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Here’s What You Need To Know About Air Purifiers And Coronavirus

Washing your hands and minimizing exposure to public spaces is a much more effective way of preventing contamination.

Last updated on March 4, 2020, at 4:25 p.m. ET

Posted on March 3, 2020, at 6:15 p.m. ET

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As ever more coronavirus infections in the US are diagnosed, some companies have begun promoting air purifiers as an effective protection against the virus. However, scientists told BuzzFeed News that air purifiers are not the best preventive measure against the coronavirus.

One IndieGoGo air purifier campaign sent out an email titled “Fight Coronavirus with cutting edge tech,” saying that “This tech is being installed in hospitals in Wuhan.” It claims that the air purifier can “eradicate virus on a single air pass” in a fundraising video set to upbeat music. The company has raised nearly $7,000 via the campaign, and said it will ship the devices in April.

The issue, according to experts, are the air filters themselves. Most commercially available air purifiers are high-efficiency particulate air (HEPA) filters. They can remove many particles from the air, but coronavirus is too small to be affected.

“Your typical HEPA filter is not going to be able to remove coronavirus from the air,” said Dr. Erin Sorrell, an assistant professor of microbiology and a member of Georgetown’s Center for Global Health Science and Security. “The filter itself is .3 microns and the virus itself is roughly .1 microns.”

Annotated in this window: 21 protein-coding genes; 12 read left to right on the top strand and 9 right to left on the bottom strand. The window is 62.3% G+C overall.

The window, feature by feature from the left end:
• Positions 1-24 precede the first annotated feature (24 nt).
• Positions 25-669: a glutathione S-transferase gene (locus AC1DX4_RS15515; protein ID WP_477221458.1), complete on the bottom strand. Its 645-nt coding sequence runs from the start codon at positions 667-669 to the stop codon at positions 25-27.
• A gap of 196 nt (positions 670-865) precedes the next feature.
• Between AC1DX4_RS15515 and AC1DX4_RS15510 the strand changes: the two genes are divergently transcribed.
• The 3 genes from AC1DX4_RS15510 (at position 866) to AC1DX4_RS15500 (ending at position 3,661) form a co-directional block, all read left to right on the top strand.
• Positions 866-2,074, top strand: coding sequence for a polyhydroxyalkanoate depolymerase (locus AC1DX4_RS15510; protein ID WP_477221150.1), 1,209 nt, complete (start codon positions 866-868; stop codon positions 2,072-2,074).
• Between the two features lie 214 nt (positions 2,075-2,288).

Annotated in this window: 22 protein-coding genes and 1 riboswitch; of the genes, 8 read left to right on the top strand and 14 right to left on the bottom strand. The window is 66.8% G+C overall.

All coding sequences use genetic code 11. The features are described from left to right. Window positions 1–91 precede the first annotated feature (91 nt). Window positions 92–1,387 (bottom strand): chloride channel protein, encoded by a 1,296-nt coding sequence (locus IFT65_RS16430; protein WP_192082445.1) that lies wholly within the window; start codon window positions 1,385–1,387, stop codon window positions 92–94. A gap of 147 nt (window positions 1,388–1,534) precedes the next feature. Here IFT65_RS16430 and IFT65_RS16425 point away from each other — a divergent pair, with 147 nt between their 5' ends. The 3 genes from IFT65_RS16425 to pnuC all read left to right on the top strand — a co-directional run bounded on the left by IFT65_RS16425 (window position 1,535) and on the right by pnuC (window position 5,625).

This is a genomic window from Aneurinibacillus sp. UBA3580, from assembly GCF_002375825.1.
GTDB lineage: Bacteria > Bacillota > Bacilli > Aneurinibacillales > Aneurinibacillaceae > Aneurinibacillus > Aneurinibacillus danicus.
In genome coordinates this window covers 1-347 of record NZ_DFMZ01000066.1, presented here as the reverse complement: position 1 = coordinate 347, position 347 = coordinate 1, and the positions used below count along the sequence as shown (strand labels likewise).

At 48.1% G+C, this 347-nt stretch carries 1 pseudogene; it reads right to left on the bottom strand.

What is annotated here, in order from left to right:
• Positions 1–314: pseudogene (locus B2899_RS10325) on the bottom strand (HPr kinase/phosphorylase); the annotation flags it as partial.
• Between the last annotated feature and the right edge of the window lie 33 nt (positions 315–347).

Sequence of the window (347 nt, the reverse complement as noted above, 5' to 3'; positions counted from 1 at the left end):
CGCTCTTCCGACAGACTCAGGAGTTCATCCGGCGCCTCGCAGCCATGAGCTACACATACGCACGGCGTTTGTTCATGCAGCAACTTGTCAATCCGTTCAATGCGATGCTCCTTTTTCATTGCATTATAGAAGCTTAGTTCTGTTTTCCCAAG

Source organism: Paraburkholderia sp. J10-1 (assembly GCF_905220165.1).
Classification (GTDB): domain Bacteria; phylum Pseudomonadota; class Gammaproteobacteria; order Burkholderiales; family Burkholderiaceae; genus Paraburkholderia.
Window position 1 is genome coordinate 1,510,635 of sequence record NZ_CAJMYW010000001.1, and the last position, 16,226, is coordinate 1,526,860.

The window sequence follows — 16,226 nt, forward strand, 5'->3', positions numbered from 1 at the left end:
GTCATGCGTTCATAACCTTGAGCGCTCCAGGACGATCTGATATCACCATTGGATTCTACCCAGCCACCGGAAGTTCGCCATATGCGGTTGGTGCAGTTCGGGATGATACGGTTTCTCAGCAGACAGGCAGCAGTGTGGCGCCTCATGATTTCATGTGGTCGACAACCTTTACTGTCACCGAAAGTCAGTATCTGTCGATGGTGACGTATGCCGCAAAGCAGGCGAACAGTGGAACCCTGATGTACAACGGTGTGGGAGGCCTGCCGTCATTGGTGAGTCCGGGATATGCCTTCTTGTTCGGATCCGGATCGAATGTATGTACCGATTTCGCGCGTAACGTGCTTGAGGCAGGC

The purifier on IndieGoGo, called Hextio, also advertises a UVC filter. Dr. Sorrell said a UV filter does kill some viruses, but won’t affect coronavirus as the HEPA filter is not fine enough to suck it up from the air. Even if it could, the process “typically takes about 15 minutes but it varies across viruses.” It’s not clear how long coronavirus would take to kill using UV, Dr. Sorrell clarified. Dr. Aaron Glatt, an IDSA spokesperson agreed, saying the exposure of the virus to UV light “would have to be significant, it could not just be for a second.”

"Indiegogo takes the COVID-19 situation very seriously and, while we are an open platform, have put strict guidelines around virus-related campaigns during this time to ensure the protection and safety of our community," a spokesperson from IndieGoGo told BuzzFeed News. "We do not condone claims about the effectiveness of virus-killing or related products without medical proof and are actively reaching out to campaign owners, including the owners of the Hextio purifier, to ensure all statements related to viruses of any kind are true in nature."

Another air purifier, Molekule, which doesn’t use HEPA filters, is being tested for its ability to kill coronavirus, Bloomberg reports. Yet it is worth noting the company’s previous claims about the effectiveness of its $799 air purifier have been challenged, and it subsequently agreed to withdraw many of them, according to a Wirecutter report. (Molekule spokesperson Kayla Wilkinson told BuzzFeed News the withdrawal is an ongoing legal matter.)

“The best thing to do is to stay in a room alone if you’re sick,” said Dr. Glatt. “And an open window will probably clear out the room better than your typical air purifier.”

The best way to protect yourself from the virus is to thoroughly wash your hands and to use hand sanitizer that’s above 60% alcohol content, ensuring you cover your entire hands and allowing the sanitizer to dry. It’s also key to physically distance yourself from anyone who appears to be sick in public and cover your mouth and nose if you yourself are sick.

“Portable filters are not going to be helpful in capturing coronavirus and could give someone a false sense of security,” Dr. Sorrell said.


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